"I don't know anything about it, but I learned it, and I keep repeating it, ever afterwards. Why? That qualifies me to get a better job. To get ahead. I don't care what's an education, I'm going to accept it. Because I want a better job! I want a promotion. I want to be a success."

And that's how it worked.

Now, what happens then, in this process? How does education often destroy the minds of bright students? They come out of high school only slightly damaged. They go to a university, and they begin to degenerate. They learn more and more, but they think less and less. Because they learn what they're taught: monkey-see, monkey-do. And therefore, their ability to think, in the sense of knowing, begins to decay.

Now this is a phenomenon—there was a fellow, Lawrence Kubie, who I've referred to a number of times. He was a famous psychiatrist at Yale. He was officially a Freudian, although he was much better than that, who did a study on the loss of creativity, within that generation in the population. And he observed that people, when they would get their degrees, or get their graduate degrees, or enter their professional status, that they would suddenly go dead, psychologically dead. They would be able to do the "monkey-see, monkey-do" things, but they were incapable of original thinking, in the sense of knowledge.

And he called this phenomenon, which he studied extensively, the "neurotic distortion of the creative process," which he wrote a book about, I think it was 1957, published on this subject, of his studies. Then later, for Harvard, in Daedalus, a magazine published out of Harvard University, he wrote a paper on the theme of the space-age development, on fostering of creative, scientific productivity in the population.

And this is the thing we look at, here at this point. It's—what happened? These minds went dead. They can still go through all the "monkey-see, monkey-do" operations, that qualified them to appear to be a doctor of this, or that, or this, expert in this, or that or this—but they couldn't think!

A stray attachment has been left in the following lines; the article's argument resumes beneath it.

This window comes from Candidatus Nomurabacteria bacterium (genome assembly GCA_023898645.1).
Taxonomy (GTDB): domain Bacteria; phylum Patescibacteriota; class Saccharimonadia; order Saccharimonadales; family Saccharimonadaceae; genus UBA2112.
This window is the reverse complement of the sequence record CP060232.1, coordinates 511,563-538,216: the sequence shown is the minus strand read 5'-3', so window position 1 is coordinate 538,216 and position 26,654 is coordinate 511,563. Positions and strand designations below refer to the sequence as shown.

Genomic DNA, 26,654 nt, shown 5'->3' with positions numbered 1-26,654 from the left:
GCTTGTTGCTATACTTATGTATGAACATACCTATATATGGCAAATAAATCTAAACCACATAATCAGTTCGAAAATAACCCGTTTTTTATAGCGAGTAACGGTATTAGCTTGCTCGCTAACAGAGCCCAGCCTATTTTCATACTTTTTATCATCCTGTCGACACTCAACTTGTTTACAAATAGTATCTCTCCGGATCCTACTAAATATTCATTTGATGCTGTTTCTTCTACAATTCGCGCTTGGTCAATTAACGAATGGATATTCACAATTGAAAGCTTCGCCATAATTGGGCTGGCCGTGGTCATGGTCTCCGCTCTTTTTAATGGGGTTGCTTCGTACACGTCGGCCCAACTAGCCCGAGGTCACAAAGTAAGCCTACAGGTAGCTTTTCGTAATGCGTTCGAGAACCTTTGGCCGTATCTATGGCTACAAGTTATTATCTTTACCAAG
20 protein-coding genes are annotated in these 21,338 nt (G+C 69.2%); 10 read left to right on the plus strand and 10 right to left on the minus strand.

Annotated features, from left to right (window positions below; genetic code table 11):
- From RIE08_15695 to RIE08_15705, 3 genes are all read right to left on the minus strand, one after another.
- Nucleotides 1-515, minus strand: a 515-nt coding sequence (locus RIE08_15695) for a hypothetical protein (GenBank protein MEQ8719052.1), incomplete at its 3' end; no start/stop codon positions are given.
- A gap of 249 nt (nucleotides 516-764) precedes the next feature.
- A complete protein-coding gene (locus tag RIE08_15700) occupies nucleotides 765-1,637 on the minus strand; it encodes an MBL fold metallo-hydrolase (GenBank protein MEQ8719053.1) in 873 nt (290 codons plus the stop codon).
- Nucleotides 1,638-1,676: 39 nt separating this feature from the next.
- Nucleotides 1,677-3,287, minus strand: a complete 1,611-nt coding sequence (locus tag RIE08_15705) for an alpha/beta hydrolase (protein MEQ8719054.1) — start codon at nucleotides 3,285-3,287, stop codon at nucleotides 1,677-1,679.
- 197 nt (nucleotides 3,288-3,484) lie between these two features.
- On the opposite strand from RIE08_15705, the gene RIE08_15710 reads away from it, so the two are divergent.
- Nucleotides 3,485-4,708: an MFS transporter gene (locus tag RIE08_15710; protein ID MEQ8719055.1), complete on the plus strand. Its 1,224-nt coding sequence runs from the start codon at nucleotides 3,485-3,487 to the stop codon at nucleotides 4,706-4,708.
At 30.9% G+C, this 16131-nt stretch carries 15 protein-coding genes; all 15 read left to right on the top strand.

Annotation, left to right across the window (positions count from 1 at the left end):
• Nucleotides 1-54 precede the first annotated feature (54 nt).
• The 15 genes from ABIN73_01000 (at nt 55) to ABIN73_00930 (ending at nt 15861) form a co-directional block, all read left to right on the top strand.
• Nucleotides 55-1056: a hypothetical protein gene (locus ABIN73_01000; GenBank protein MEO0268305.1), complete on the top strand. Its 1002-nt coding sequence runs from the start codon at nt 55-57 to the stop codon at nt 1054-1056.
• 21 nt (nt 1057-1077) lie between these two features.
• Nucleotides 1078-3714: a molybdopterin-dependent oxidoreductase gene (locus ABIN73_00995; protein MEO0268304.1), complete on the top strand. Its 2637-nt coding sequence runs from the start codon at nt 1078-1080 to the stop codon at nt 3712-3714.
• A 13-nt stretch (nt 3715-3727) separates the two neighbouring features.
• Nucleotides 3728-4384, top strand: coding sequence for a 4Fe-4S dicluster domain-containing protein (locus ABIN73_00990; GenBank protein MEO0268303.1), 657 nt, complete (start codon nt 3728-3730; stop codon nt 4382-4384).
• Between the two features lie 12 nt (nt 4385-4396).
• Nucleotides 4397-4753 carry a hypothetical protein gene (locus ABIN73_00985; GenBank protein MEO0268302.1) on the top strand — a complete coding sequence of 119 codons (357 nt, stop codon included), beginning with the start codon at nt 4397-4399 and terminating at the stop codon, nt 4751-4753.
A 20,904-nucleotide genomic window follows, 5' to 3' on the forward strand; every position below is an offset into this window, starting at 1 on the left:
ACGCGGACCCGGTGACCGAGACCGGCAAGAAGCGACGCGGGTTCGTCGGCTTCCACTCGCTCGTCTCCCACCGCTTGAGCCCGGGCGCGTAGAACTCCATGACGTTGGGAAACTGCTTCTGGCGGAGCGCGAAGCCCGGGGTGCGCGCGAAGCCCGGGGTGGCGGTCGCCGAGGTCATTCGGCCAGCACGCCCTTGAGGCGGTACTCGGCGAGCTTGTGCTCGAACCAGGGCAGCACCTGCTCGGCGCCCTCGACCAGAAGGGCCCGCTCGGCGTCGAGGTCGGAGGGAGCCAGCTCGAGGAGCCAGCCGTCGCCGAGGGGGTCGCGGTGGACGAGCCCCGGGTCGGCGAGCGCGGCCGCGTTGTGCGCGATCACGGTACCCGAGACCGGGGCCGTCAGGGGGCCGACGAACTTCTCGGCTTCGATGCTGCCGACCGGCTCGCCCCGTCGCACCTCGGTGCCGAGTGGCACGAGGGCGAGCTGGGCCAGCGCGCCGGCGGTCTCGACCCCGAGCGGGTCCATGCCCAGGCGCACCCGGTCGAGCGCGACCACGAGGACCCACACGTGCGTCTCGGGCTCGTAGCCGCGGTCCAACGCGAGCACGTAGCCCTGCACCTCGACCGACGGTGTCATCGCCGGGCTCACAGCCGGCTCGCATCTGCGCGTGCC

Now, we see that in universities in that period generally. People were taught to believe in things that aren't true—which the mind should revolt against. But, because they were seeking what is called security, they gave up what they believed, for the sake of succeeding in the eyes of authorities. So, they began to stultify, to numb, their ability to think creatively.

So, as a result of a progression in career, in education, they became dumber, from a cognitive standpoint, less human than they were three, four, five years earlier. And this would often hit around the age of between 25, 28, or 30. A process. And this is what I saw in my own generation, among those who, coming back from the war, were going through universities, getting into careers, and so forth. The greater the number of "brownie points" they had won in society, the more stupid they became.

And that was your parents' generation. It was affected by moving into suburbia, or someplace else, and having parents who thought that way. "What's true is not important! It's how you look. It's what the neighbors think of you. Now you may have your own private opinions, but don't voice it in public. You'll get the family in trouble! So, be smart. Have your own opinions. But always say what you think is wise for you to be overheard saying. Don't get the family in trouble. You won't make a career."

So, the Baby-Boomer generation, which came into adulthood during the 1960s, therefore, was fairly clever—that is, the suburbanite students. They're fairly clever. They could talk a good line. But they didn't know what they were talking about. And therefore, they would have a superficial level, of what they thought was socially acceptable, which they tried to appear [to be]—except when they were rebelling. When they were rebelling, they would fall back on the fact that they still had some cognitive ability, and would rebel. And that's where I recruited a bunch of them. They rebelled against being corrupt. But they didn't succeed in ridding themselves of the corruption, which they had from their family backgrounds, and social circumstances.